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Paducah | Louisville

Sat October 25, 2008 John Prine in Paducah, KY at the Carson Center. opener: Kate Campbell. Back Up Band: Jason Wilber & Dave Jacques

By: Bug Griz
Another great JP show. Band was tight, music was impecable, sound extra impressive considering my locaton under a balcony. Classic songs sung by a true master. 70's, 80's, 90's, 00's, dang, can I be that old!! It all sounds so current!

By: DetectDave
This was totally awesome concert in a beautiful venue. John started out rockin' the crowd and didn't stop for two hours. If he's within 250 miles, I'll never miss another concert.

Susan in Tulsa
Paducah was great and it was a thrill to see John's brother.....Love Ya Okie Sister



Fri November 14 John Prine in Louisville, KY at the Louisville Palace - opener: PAt McLaughlin - Surprise appearance by Jim James. back up band: Jason Wilber, Dave Jacques

By: Jeffrey Lee Puckett
Jim James returns from the dead - My Morning Jacket's Jim James made a brief and fairly pain-free return to the stage Friday night at the Louisville Palace when he joined John Prine on "Paradise" to close the legendary songwriter's show. It was James's first public performance since he fell from a stage Oct. 7 in Iowa City and was seriously injured......

By: jumpkutz've been waiting since high school to see this man, and I can honestly say it was more than well worth it. From "Spanish Pipedream" to "Paradise" everything was magical. I only wish I hadn't waited so long, but now that I've been to his show, I'm looking for more opportunities to see him wherever and whenever. A true American treasure that should be honored at the Kennedy Center by the President some day.

By: Sondra
Oh my gosh! I think I just witnessed Johnnie's best show ever! Even thinking about it now I am near speechless. I can't remember the exact order or all the songs but he played Sam Stone, Souvenirs,Picture Show, Donald and Lydia, Hello In There, In Spite of Ourselves, Angel from Montgomery (tears, tears.. so good), Glory of True Love, Dear Abby, Long Monday, Taking a Walk, She is My Everything, People Putting People Down, Please Don't Bury Me and of course he was in KY so he closed with Paradise. Jim James from My Morning Jacket joined John, his band, Pat and his wife to sing Paradise and it was awesome. Great show. Great time. Great man!

By: Jeffrey Lee Puckett
November 14, 2008 - Full Concert Preview is here
   A musical storyteller
   Prine crafts great songs from simple elements
   John Prine was 24 when he released his first album, but his songs sounded as if they were in their mid- to late 50s.
   It still seems unlikely, if not impossible, that a 24-year-old mail carrier from Chicago could write with such insight about an aging couple living out their golden years in shadows and loneliness, or see into the heart of a veteran trying to dull his pain with heroin.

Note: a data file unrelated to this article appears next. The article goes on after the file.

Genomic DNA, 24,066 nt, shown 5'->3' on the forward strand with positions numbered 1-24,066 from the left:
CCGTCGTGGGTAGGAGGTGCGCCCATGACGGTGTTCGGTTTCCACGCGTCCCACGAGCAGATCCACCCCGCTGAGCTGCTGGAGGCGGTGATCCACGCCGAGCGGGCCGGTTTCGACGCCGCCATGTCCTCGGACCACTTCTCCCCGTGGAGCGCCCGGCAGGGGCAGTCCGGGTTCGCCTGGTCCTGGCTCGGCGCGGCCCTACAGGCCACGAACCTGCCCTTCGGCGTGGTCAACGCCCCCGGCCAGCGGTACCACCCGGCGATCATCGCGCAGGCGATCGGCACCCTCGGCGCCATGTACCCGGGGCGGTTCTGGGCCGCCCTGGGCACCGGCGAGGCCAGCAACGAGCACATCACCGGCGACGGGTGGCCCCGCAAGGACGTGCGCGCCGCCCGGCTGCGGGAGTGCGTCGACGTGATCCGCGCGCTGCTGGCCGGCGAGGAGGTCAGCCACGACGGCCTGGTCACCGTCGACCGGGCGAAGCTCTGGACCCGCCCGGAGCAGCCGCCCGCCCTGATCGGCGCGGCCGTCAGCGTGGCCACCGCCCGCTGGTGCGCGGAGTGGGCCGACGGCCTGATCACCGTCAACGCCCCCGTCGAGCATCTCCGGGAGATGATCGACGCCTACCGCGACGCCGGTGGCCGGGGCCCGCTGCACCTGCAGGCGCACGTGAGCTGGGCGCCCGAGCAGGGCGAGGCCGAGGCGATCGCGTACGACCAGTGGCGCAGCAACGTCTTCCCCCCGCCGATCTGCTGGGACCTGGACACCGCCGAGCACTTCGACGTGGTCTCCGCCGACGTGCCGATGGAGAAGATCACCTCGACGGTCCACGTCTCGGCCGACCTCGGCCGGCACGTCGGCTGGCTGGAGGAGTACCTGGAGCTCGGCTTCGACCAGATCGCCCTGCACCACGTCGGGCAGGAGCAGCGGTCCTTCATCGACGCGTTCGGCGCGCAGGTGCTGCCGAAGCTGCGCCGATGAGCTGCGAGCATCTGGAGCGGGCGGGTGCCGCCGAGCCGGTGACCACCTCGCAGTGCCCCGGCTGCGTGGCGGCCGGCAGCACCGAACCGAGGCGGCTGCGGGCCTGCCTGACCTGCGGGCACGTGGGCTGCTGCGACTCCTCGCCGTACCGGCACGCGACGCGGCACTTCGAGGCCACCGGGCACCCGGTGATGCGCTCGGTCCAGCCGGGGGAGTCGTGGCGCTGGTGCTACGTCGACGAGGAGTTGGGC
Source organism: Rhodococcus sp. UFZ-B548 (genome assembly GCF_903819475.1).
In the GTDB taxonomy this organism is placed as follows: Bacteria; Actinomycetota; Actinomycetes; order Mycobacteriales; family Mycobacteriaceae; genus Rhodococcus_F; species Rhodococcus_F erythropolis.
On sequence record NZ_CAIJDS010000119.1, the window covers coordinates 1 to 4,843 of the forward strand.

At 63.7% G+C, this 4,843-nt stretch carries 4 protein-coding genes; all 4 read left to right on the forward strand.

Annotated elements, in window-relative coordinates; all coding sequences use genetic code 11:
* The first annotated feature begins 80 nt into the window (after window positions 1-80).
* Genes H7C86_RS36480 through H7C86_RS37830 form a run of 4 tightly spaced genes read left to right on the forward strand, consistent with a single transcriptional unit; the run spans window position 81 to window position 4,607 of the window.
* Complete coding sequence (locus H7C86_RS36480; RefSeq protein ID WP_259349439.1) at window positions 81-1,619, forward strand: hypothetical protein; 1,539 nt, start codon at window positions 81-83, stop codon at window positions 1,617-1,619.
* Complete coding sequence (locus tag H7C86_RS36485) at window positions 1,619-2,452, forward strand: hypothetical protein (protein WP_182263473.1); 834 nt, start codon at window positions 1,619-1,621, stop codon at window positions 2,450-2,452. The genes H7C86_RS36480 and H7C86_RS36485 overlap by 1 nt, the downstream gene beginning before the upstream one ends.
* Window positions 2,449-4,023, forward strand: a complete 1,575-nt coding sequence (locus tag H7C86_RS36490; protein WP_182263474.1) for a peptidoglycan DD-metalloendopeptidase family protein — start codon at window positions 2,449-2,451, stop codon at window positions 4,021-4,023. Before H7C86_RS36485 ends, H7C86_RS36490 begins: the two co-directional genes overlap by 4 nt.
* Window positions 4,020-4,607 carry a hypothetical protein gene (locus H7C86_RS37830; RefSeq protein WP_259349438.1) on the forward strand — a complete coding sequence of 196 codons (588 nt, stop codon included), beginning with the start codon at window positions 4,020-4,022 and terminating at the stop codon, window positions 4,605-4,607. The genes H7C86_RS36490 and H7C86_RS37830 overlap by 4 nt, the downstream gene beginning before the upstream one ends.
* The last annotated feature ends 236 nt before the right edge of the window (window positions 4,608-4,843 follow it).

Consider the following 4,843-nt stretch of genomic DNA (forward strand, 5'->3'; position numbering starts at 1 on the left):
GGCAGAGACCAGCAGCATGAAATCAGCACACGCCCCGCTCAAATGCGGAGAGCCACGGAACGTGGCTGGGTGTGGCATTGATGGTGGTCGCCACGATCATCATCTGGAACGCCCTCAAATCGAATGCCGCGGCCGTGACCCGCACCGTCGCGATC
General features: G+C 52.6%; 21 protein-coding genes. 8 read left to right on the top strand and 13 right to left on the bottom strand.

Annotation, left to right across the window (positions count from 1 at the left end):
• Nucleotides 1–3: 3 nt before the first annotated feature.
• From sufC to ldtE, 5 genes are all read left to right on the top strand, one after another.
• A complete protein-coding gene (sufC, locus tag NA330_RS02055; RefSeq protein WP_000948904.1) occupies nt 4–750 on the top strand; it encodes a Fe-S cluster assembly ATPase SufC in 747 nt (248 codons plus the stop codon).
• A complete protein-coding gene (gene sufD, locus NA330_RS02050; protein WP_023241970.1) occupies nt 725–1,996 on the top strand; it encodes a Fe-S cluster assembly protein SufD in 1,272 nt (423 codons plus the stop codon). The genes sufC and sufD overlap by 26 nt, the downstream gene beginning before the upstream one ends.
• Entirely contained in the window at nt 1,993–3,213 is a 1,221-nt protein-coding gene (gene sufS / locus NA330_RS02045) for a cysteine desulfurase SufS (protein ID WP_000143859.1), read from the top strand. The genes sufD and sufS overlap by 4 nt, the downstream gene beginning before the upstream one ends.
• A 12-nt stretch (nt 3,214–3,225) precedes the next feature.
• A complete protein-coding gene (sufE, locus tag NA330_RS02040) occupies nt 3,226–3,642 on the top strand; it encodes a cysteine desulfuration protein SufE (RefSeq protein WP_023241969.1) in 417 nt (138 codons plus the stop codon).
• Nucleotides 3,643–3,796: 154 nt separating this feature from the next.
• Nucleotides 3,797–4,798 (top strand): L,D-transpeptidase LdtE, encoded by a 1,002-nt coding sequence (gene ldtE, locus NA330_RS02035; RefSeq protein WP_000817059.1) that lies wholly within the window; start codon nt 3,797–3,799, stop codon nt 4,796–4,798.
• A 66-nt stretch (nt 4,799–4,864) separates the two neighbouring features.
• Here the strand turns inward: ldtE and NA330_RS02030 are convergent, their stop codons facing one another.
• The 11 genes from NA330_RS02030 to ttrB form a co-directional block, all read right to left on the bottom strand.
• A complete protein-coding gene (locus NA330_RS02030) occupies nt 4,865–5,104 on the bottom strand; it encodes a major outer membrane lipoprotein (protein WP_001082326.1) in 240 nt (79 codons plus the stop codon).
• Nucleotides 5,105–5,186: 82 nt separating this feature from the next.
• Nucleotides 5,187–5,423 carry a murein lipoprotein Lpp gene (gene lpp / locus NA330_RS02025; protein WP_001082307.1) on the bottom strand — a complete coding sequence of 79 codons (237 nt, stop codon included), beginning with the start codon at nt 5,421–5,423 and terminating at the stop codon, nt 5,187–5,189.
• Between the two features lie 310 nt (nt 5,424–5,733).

Prine's secret has never been complicated. He's a good listener and a keen observer, but, more important, he can tell a story. His best songs are constructed exquisitely and delivered with absolute certainty; you couldn't change a line or detail without the rest of the song suffering.
   Prine has always made it look easy, which is why songwriters both fear and worship him. Louisville's danny flanigan describes Prine's style as "radical simplicity."
   "He sings simply, plays the guitar simply, writes about simple real-life issues that we can all relate to and totally understand, yet somehow it has this large effect," flanigan said. "We joke about it, but it really is three chords and the truth, truth with a capital T."
   That might be the crux of it: When you hear a classic Prine song, you know that you're hearing the truth. It's usually a universal truth told through specific stories, as when loneliness, desire and the human need to connect becomes "Donald and Lydia," and it's often a truth you feel as much as hear.
   Prine, who performs tonight at the Louisville Palace, has been making records since 1971. He was discovered by an odd cast that included Roger Ebert, Kris Kristofferson, songwriter Steve Goodman and Paul Anka, whose collective interest helped bring Prine to the attention of Atlantic Records.
   "John Prine" was an instant classic, ranking No. 458 on Rolling Stone's list of the 500 greatest albums of all time, thanks to songs such as "Paradise" and "Angel From Montgomery." He's never made an average record. "Bruised Orange" is genius, and the overlooked "Pink Cadillac" and "Storm Windows" should be checked out. "The Missing Years" is his last truly great album, but 2005's "Fair & Square" has plenty of vintage moments.
   It's a body of work with substantial, lasting influence.
   "Several of my songs have been written with his voice," flanigan said. "I oftentimes reach for his vocal delivery, and fall short, of course. On many occasions when writing, I've asked myself WWJPD? Seriously."
   Tim Krekel, who has written more No. 1 hits than Prine (three to Prine's zero), has been listening to -- and learning from -- Prine for 30 years.
   "I love the ever-present humor in John's writing," Krekel said. "He's able to take almost any subject and make it accessible to everyone. I owe a lot of the tenor of what I write to him for that very reason. If you want to reach someone, friendly persuasion is, I think, a good way to go.
  "I guess the most obvious Prine-influenced song of mine would be 'Glimpse of Paradise.' Always steal from the best. I like to think of it as a homage."
   Prine will perform his own "Paradise" tonight, along with nearly every other of his standards. He's generous that way. Showtime is 8 p.m., and tickets are $42.50 and $52.50; call (502) 361-3100. The Louisville Palace is at 625 S. Fourth St. You might spot a half-dozen songwriters in the audience, all of them shaking their heads.

By: Greg Crist usual!



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